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Rising Hepatitis A Cases Prompt Investigation in the US

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United States: Hepatitis A is still a concern for the residents of the United States. Currently, the Los Angeles County Department of Public Health has outlined that the cases linked to the infection has been increasing, which has been prompting an investigation. 

The Department has confirmed that the cases linked to the infection has been reported among an employee at a grocery store in Beverly Hills. As per the official update, the infected person was an employee at the Whole Foods on Crescent Drive. 

Amid the time of infection, the health authorities have outlined that consumers must avoid the consumption of the products from the seafood counter if purchased between April 20 and May 13. The health experts have mentioned that they are not immune against the infection and must get vaccinated against hepatitis A. 

In addition to this, the health officials have outlined that no case is related to the infection rather than the worker. 

“Receiving vaccination as soon as possible after exposure could help reduce the risk of developing hepatitis A infection. Residents should contact their local pharmacy or medical provider for the vaccine. Public Health is working with the company to ensure that employees who are not immune are referred for vaccination,” the statement by the Department reads, according to abc7.com. 

On Monday, health authorities disclosed an investigation into a cluster of five hepatitis A infections detected among the homeless since mid-March. Specific locations of the affected individuals were not disclosed, but officials emphasized that the “current risk to the public remains minimal,” as per the reports.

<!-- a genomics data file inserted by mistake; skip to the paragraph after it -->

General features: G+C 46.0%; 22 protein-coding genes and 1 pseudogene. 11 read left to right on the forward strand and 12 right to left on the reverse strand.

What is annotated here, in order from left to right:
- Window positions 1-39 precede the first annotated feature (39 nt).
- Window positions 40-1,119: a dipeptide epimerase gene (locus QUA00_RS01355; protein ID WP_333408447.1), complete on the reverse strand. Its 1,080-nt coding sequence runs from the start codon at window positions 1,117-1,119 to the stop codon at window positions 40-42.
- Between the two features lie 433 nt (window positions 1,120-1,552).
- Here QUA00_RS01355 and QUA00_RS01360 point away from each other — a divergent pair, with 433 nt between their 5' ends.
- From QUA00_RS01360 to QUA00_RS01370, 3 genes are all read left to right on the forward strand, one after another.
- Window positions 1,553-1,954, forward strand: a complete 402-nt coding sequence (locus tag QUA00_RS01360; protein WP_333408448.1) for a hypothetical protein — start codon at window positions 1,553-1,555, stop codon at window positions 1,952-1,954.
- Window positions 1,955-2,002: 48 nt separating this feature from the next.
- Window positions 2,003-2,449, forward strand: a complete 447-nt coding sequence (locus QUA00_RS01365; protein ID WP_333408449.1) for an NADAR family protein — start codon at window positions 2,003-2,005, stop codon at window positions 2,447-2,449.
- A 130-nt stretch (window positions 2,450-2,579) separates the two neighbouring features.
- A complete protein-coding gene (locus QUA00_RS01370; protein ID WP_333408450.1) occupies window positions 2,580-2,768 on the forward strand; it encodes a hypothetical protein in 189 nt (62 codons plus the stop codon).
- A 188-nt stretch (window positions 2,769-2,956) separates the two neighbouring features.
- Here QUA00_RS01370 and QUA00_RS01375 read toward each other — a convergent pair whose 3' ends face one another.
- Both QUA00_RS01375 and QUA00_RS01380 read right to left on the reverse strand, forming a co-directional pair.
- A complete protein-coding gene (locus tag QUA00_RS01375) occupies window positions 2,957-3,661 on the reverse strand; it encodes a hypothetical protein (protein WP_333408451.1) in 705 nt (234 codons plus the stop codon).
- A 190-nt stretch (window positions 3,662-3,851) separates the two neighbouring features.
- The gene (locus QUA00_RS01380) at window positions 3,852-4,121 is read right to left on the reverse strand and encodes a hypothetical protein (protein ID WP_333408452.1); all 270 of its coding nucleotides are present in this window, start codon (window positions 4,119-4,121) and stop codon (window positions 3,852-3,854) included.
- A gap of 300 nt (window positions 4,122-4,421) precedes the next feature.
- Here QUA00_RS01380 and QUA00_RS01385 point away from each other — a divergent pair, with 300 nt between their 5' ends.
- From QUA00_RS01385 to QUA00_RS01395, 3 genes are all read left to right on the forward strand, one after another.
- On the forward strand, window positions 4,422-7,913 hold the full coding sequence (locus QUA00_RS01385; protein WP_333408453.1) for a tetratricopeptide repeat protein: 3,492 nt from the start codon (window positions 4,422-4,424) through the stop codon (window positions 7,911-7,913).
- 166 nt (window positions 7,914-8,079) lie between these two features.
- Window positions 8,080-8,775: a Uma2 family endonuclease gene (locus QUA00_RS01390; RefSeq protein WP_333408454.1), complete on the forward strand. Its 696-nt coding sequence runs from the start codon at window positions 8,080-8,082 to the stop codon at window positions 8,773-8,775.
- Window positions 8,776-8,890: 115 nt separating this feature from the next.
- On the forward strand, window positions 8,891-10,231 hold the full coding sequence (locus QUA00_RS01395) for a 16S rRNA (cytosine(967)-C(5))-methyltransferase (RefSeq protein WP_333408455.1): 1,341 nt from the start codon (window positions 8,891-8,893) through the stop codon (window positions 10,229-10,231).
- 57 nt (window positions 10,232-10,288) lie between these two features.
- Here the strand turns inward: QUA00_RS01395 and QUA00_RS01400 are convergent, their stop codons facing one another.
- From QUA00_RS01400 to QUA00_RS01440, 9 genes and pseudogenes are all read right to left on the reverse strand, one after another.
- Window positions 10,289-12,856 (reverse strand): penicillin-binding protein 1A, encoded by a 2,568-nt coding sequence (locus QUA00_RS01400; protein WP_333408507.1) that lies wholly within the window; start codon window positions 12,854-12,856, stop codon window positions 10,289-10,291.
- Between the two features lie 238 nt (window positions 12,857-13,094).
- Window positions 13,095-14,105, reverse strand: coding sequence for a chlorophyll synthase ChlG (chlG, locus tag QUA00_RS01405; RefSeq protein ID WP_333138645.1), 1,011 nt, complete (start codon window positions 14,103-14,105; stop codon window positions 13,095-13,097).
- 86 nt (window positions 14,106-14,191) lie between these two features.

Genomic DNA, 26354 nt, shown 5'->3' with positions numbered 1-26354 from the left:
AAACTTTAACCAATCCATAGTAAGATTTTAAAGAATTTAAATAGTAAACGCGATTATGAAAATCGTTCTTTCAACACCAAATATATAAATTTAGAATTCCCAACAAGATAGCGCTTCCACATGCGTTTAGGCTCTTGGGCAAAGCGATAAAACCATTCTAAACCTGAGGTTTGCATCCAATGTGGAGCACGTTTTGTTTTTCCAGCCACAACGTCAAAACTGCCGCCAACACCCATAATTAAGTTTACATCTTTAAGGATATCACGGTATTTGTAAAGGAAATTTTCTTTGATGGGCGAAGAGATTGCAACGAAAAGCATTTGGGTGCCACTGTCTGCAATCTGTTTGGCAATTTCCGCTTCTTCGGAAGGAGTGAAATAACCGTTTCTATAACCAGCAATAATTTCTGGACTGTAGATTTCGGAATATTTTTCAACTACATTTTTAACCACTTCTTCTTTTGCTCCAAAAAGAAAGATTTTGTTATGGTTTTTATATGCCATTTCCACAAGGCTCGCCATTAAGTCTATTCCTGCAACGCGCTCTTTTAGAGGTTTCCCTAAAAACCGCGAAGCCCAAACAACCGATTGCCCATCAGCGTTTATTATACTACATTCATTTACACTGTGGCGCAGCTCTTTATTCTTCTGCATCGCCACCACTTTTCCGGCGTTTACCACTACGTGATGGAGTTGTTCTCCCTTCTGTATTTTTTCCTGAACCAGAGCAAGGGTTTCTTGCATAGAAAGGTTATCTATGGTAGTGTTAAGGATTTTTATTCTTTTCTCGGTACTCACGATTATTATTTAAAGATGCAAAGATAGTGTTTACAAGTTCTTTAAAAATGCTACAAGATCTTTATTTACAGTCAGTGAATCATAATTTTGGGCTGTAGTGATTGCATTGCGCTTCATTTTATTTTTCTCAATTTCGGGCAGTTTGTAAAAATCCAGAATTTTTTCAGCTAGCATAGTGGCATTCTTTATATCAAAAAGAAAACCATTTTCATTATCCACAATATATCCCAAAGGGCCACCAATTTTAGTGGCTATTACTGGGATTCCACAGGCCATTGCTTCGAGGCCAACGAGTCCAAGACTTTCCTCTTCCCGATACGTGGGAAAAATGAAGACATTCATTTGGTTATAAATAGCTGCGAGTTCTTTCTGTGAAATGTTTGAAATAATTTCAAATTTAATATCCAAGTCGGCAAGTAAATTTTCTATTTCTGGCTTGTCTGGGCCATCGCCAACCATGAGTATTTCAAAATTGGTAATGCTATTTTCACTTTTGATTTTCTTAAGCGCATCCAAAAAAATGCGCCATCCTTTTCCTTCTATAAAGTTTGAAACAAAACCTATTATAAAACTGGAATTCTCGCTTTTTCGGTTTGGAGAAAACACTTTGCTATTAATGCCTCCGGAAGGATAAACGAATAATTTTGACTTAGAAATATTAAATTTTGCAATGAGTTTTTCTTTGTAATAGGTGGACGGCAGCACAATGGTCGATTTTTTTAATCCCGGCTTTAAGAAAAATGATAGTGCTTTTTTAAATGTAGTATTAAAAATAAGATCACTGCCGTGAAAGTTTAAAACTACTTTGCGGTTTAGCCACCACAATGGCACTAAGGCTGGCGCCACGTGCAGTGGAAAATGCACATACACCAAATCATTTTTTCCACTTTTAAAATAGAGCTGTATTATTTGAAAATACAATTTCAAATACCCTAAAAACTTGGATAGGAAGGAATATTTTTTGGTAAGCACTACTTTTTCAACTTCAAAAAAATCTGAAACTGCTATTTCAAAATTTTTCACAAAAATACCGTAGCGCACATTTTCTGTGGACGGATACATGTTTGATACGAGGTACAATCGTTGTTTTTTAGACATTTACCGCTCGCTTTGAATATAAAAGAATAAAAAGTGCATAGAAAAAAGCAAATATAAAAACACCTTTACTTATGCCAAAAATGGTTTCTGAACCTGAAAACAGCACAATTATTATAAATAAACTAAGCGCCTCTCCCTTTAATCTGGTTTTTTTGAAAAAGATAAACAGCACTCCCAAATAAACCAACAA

The hepatitis A virus is present in the blood and feces of those infected. Homeless individuals are particularly susceptible due to their often limited access to handwashing and sanitary facilities, according to the Department of Public Health.

“Public Health is providing complimentary hepatitis A vaccinations to those experiencing homelessness in encampments and interim housing where exposure risk is evident,” stated the Department. “The hepatitis A vaccine generally involves a two-dose series that is both safe and highly efficacious in preventing the infection. Moreover, individuals who have not been previously vaccinated can receive the hepatitis A vaccine shortly after exposure to avert developing the infection.”

Health officials are collaborating with healthcare providers to ensure vigilance for potential new cases and with organizations offering services to the homeless population.

Despite the low risk to the general public, health officials advised residents to verify their vaccination status against hepatitis A and consult a medical provider if necessary. Residents were also encouraged to wash their hands with soap and water before eating when preparing food, and after using the restroom, reports claimed. 

“Symptoms of hepatitis include fever, nausea, vomiting, abdominal pain, diarrhea, dark urine, or yellow eyes/skin,” health officials mentioned, adding, “Although rare, hepatitis A can cause death in some people. Hepatitis A is usually transmitted through eating contaminated food or through close contact with a person while infectious, and a person with the virus can transmit illness up to two weeks prior to the onset of symptoms.”

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